20 April 2008

Wonky Weather

April 20 and there is snow on my tulips and violets.

There hasn't been so much weird weather like this since the first year I was here - 1995. That year there was ice on the Columbia River, a windstorm to rival some 1950-ish record, and snow. Then a flood that ultimately breached the Portland seawall and flooded the train station and the international airport. The city was cut off by mudslides in the Gorge and both north- and south-bound I-5.

I remember calling my parents from my basement apartment during a power outage just to reassure them that all was well. All my friends told me it was "unusual." I suppose it was, but for all I knew, winter was one chaotic natural disaster after another.

Five years ago, we had an ice storm that shut us in the house for 5 days. No work, no school, no groceries. We could get out in our 4-wheel drive but not safely. The little birds trying to land on the feeder in the back yard were slipping right off. The heating bill that month was over $1000.

This year, we got the tornado in February, snow in March, and hard frosts and snow in April.

It just proves we pitiable humans are not in charge. Thank goodness.


13 April 2008

Writers Night

Last night was the 6th Annual Writers Night at the Springwater Grange presented by The Estacada Area Arts Commission. Reading were my mentors, Stevan Allred and Joanna Rose, along with Jackie Shannon-Hollis, whom I adore as both peer and teacher.

I rode out to the grange with my friend Mary Milstead and her husband Nathan and baby Solomon, who were most engaging travel partners. We got to discuss all things llama, bbq, and grizzly bear and swap stories about when you first met the parents of your significant other, since my daughter was that very afternoon meeting the parents of the boyfriend. Solomon mostly listened.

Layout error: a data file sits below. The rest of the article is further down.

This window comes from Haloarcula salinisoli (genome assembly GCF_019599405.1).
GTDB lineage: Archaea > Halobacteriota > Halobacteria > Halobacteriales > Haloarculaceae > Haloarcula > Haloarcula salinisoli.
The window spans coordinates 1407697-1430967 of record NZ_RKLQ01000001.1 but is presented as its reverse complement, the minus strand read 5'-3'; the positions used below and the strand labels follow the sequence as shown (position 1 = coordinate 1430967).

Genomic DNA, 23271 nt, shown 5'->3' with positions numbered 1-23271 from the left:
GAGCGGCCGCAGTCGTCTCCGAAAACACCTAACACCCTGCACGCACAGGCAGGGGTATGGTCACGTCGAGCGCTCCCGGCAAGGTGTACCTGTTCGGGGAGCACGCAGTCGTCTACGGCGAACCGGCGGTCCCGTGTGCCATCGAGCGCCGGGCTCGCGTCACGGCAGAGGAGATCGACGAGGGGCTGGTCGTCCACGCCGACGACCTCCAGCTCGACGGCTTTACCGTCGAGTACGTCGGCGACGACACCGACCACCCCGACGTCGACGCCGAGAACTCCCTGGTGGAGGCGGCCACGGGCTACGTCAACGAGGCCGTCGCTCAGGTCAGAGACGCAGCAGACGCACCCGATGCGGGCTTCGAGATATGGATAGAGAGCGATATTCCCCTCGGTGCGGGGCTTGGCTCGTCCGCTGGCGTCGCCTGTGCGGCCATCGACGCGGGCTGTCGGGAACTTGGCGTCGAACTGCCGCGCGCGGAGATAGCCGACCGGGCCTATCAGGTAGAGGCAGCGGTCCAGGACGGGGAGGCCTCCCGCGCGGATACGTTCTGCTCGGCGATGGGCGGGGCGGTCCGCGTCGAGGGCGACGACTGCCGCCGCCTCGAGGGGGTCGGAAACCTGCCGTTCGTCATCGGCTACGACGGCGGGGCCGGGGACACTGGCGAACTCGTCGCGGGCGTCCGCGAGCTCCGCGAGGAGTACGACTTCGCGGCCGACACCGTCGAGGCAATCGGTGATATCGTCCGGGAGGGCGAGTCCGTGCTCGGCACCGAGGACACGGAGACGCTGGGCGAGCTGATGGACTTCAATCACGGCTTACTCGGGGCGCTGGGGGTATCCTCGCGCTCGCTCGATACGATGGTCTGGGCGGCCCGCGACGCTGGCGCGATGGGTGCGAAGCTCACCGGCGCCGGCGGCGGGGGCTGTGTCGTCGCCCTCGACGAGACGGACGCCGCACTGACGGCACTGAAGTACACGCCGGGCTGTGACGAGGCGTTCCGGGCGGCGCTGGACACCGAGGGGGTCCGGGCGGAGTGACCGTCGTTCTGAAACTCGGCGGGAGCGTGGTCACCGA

The theme for the evening was The Elephant in the Room, an open look at those things we don't talk about in polite company, things like politics, race, religion, sex, and mental illness. Except that Mary, Nathan, Solomon and I had pretty much run the gambit on the drive, including how my darling muscular husband would be the Donner Party first-choice should his Mazama climbing class become stranded on their climb this weekend.

Keeping with the theme, Stevan tackled racism, Joanna religion, and Jackie mental illness. "Writers," said Stevan, "have the task of addressing these issues with grace and wit, so that the unspoken can be heard and discussed in a way that is intelligent instead of threatening."

Joanna opened with part of her novel in-progress, Ruby's Roadhouse. Jackie read her short story, Her Own Special Touch. And Stevan closed out the evening with the end of his story, As Men Will Do Unto The Least Among Us; he read the beginning last year, but there were so many requests to finish, he had to comply.

The stories were engaging and poignant and thoughtful. The language beautiful. Cecily Patterson showed up and we both laughed at Stevan's reference to atheists, although Cecily may have just been laughing at me.

I'm sure the party-after was no less than fabulous - I have been to one before, with oysters on the half-shell, an unlimited supply of wine and drink, and a troupe of belly-dancers. Stevan is admirably committed to throwing a good party.